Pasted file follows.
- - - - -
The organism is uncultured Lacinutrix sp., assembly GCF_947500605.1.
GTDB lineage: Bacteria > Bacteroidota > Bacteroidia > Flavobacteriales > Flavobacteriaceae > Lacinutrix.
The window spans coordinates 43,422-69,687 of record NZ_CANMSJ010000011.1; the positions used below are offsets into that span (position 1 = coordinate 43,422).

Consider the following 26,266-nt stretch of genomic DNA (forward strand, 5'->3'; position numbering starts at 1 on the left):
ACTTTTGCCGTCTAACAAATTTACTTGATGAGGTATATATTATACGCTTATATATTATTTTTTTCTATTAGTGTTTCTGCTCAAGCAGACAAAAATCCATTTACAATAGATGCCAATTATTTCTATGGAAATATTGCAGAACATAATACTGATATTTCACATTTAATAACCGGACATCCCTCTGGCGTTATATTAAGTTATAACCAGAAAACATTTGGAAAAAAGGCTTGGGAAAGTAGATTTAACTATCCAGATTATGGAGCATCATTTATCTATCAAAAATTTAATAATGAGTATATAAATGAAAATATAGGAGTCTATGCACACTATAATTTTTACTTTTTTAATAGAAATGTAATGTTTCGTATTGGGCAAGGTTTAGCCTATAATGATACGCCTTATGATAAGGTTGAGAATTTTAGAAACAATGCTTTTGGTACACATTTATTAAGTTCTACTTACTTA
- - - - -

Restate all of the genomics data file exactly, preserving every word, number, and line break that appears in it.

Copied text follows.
The organism is uncultured Lacinutrix sp., assembly GCF_947500605.1.
GTDB lineage: Bacteria > Bacteroidota > Bacteroidia > Flavobacteriales > Flavobacteriaceae > Lacinutrix.
The window spans coordinates 43,422-69,687 of record NZ_CANMSJ010000011.1; the positions used below are offsets into that span (position 1 = coordinate 43,422).

Consider the following 26,266-nt stretch of genomic DNA (forward strand, 5'->3'; position numbering starts at 1 on the left):
ACTTTTGCCGTCTAACAAATTTACTTGATGAGGTATATATTATACGCTTATATATTATTTTTTTCTATTAGTGTTTCTGCTCAAGCAGACAAAAATCCATTTACAATAGATGCCAATTATTTCTATGGAAATATTGCAGAACATAATACTGATATTTCACATTTAATAACCGGACATCCCTCTGGCGTTATATTAAGTTATAACCAGAAAACATTTGGAAAAAAGGCTTGGGAAAGTAGATTTAACTATCCAGATTATGGAGCATCATTTATCTATCAAAAATTTAATAATGAGTATATAAATGAAAATATAGGAGTCTATGCACACTATAATTTTTACTTTTTTAATAGAAATGTAATGTTTCGTATTGGGCAAGGTTTAGCCTATAATGATACGCCTTATGATAAGGTTGAGAATTTTAGAAACAATGCTTTTGGTACACATTTATTAAGTTCTACTTACTTA